I had considered writing the book review I’m about to post below today in the little bit of extra time I thought I might have; but, it’s actually given me the perfect opportunity to address that review, as well as another emergent news story, all in the same post.
The Wild Hunt reported today that the Amazon Priestess Tribe of Come As You Are Coven has “retired” from the lineage of Dianic Witchcraft founded by Z. Budapest. The CAYA Coven subgroup has changed its name to the Bloodroot Honey Priestess Tribe, and is now part of what is being called the “Pan-Dianic” movement. You can read more from Lady Yeshe Rabbit’s direct statement on this matter here.
As Come As You Are Coven is a tribal ally with the Ekklesía Antínoou through the Communalia ritual, this is very significant news as far as I’m concerned. I know that some people within the Ekklesía Antínoou have remained somewhat ambivalent about our alliance with CAYA Coven as a result of the matters that started with PantheaCon 2011, and which continued in various ways with PantheaCon 2012. But now, I think there should be no reservations on this matter whatsoever…although that decision is up to every individual member of the Ekklesía Antínoou, and not me, to decide for themselves. I look forward to their dialogue and discussion on this matter in the days to come….
I would like to commend Lady Yeshe Rabbit, the Bloodroot Honey Priestess Tribe, and Come As You Are Coven in general for this very responsible and eminently appropriate response to this developing situation. Having been through (or, rather, “instigated”!) a schism myself from a previous group that I co-founded, which was devoted to Antinous, because I felt that the way the ostensible leadership of it (a leadership that, in theory, was to include myself, but increasingly didn’t over time) was taking the group was not where I thought it should go.
And, since June of 2007, when the Ekklesía Antínoou first formed, what has happened? I’ve published three books (with a further one due out within a week of the present writing!); I’ve published essays, poetry, and fiction in many different anthologies (with more on the way as well!); I’ve organized and lead successful and well-attended sessions at PantheaCon 2008-2012; I’ve initiated nine people into the Antinoan Mysteries; I’ve held public rituals in the Seattle area; I’ve done the Communalia ritual with four groups officially; I’ve gained attention for Antinous and modern Antinoan devotion on a much wider level through notifications on The Wild Hunt and elsewhere; I’ve written a column on Patheos.com’s Pagan Portal, and had other things published on there as well; and, I’ve started the present blog. (And that’s just counting the things that have happened publicly in relation to myself, the Ekklesía Antínoou, and Antinous!)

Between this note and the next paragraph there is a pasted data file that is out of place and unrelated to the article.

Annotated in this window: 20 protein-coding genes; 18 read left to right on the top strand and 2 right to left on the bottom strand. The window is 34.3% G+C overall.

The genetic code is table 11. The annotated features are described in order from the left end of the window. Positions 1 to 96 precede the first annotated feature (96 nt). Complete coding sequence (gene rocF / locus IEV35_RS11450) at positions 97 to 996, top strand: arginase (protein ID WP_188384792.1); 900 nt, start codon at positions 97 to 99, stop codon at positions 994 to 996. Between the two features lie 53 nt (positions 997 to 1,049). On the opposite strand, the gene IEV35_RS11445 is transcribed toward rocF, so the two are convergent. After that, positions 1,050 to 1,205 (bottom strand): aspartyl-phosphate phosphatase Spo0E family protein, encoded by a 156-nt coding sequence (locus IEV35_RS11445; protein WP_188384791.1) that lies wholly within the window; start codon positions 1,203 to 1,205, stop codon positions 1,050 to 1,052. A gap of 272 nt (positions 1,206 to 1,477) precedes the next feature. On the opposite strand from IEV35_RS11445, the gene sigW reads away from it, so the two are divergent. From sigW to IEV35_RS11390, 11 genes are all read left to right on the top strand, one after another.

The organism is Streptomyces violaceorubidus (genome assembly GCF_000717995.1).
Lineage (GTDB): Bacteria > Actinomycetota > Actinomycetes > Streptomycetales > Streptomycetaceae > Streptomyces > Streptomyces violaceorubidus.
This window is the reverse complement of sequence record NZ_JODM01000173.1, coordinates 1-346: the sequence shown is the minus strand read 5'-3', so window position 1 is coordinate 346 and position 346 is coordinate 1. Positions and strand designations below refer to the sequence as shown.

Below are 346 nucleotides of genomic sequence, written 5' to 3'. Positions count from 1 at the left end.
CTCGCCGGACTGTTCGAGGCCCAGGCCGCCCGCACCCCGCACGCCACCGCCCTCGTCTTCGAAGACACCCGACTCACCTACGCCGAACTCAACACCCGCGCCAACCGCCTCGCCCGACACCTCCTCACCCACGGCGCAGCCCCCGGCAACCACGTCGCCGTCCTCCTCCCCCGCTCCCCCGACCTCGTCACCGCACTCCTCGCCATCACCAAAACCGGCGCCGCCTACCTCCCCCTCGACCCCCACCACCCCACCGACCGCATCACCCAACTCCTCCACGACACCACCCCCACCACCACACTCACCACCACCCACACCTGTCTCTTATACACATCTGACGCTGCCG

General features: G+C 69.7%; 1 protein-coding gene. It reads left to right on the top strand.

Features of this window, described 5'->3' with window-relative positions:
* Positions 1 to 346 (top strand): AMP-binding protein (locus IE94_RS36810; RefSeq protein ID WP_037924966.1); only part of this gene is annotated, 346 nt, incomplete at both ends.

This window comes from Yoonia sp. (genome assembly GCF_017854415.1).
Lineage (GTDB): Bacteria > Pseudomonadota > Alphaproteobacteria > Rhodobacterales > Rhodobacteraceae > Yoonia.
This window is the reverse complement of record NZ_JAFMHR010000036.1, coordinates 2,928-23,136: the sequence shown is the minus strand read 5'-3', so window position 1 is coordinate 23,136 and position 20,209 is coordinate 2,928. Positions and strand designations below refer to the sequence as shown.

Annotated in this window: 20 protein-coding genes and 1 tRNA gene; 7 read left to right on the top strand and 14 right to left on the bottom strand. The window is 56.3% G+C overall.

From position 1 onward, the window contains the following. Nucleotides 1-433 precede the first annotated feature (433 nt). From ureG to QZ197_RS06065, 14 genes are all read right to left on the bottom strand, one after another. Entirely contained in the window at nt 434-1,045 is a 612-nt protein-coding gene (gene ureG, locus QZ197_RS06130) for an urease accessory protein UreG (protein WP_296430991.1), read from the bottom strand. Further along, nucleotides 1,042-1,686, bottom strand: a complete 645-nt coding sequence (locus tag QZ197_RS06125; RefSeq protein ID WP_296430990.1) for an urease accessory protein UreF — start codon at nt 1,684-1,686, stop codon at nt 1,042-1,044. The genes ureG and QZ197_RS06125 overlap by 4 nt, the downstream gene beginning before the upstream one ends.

So, to say that the schism was one of the best things that could have ever happened for myself and for Antinous’ modern devotion, I think, would be an understatement. I know that CAYA, the Bloodroot Honey Priestess Tribe, the Pan-Dianics, and Lady Yeshe Rabbit will all go on to do many wonderful and productive things in the future, and I look forward to not only hearing about all of them, but to being a part of as many of them as it is possible for me to do so!
And, to be honest, I think this move comes at a very opportune time. The transphobic remarks of Z. Budapest caused enough harm and upset in the community, but recently she’s written something which I don’t think has had as much attention but that nonetheless has me a little worried that she’s also moved into good old-fashioned homophobia as well: rapists are really just gay men. (Let’s ignore for the moment that it’s not only males that perpetrate rape, sexual assault, and other forms of sexual abuse…) Despite the provisional acceptance of gay men that Z. had expressed in certain situations in the past, this is doing something entirely different. I’ve written about the fallacy that ‘homophobia = homoeroticism’ previously, but this kind of twists it into an even further strange territory. Yes, rapists are horrible people, I think we can all agree on that. But, to make this tautological claim that (male) rapists are really just gay, because that means they’re not “real men” and are kind of even scummier than just “regular men” as a result, is pretty over-the-top in a ton of ways. Unlike some of the commenters on Z.’s blog post, I’m not inclined to see this as anti-men so much (although it is) as much as it’s anti-gay men. Given that this blog post came at a time not long after Hyperion and others refused to “defend” Z. at PantheaCon, I can’t help but wonder if that might be a contributing factor to the overall tenor of her remarks there…
And, dear friends, that brings me to the book review!
The book is Gender and Transgender in Modern Paganism, edited by Calyxa Omphalos, Jacobo Polanshek, Gina Pond, Philip Tanner, and Sarah Thompson, and published by Circle of Cerridwen Press. I mentioned this book several times in my post on PantheaCon 2012 and gender matters, and I highly recommended getting it (preferably in multiple copies), and therefore take the opportunity at the outset to do so again! The Circle of Cerridwen have made it available for free download, and the physical copies of it are also extremely inexpensive and pretty much just cover the cost of printing them. To say that they’re doing this as a public service is 100% right, and they deserve great thanks and appreciation for having done so.
The editors of this anthology, and Circle of Cerridwen in general, have done a fantastic job in responding to a pressing set of issues in a timely and appropriate manner, both with their discussions held at PantheaCon 2011 and 2012, and with this book. They’ve also managed to do something with this book that I, personally, could never have done, which is to be as neutral and “hands-off” as possible in terms of what they included and how the viewpoints within each individual essay were expressed. They deserve further applause and appreciation for that truly unbiased and impartial approach. As a result of this, each contribution to the anthology can only be attributed to the viewpoint of the individual writer of it, and (perhaps) the group or tradition from which they emerge.